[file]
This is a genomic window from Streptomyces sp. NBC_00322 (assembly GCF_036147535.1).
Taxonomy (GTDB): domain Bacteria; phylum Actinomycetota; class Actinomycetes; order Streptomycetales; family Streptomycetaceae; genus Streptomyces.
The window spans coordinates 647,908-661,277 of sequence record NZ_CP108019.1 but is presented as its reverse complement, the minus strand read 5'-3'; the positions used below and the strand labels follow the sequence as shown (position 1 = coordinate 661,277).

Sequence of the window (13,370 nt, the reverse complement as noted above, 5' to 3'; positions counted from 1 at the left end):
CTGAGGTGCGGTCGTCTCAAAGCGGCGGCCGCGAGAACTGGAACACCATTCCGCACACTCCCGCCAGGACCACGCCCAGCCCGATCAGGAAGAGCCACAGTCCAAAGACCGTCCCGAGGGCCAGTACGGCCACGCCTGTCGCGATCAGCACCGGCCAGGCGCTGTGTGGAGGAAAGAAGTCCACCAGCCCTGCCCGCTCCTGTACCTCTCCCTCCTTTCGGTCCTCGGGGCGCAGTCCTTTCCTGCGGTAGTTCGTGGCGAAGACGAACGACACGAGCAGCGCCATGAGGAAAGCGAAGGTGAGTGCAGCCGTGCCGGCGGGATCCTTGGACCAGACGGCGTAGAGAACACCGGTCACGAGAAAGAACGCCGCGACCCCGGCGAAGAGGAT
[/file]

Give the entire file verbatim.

This is a genomic window from Streptomyces sp. NBC_00322 (assembly GCF_036147535.1).
Taxonomy (GTDB): domain Bacteria; phylum Actinomycetota; class Actinomycetes; order Streptomycetales; family Streptomycetaceae; genus Streptomyces.
The window spans coordinates 647,908-661,277 of sequence record NZ_CP108019.1 but is presented as its reverse complement, the minus strand read 5'-3'; the positions used below and the strand labels follow the sequence as shown (position 1 = coordinate 661,277).

Sequence of the window (13,370 nt, the reverse complement as noted above, 5' to 3'; positions counted from 1 at the left end):
CTGAGGTGCGGTCGTCTCAAAGCGGCGGCCGCGAGAACTGGAACACCATTCCGCACACTCCCGCCAGGACCACGCCCAGCCCGATCAGGAAGAGCCACAGTCCAAAGACCGTCCCGAGGGCCAGTACGGCCACGCCTGTCGCGATCAGCACCGGCCAGGCGCTGTGTGGAGGAAAGAAGTCCACCAGCCCTGCCCGCTCCTGTACCTCTCCCTCCTTTCGGTCCTCGGGGCGCAGTCCTTTCCTGCGGTAGTTCGTGGCGAAGACGAACGACACGAGCAGCGCCATGAGGAAAGCGAAGGTGAGTGCAGCCGTGCCGGCGGGATCCTTGGACCAGACGGCGTAGAGAACACCGGTCACGAGAAAGAACGCCGCGACCCCGGCGAAGAGGAT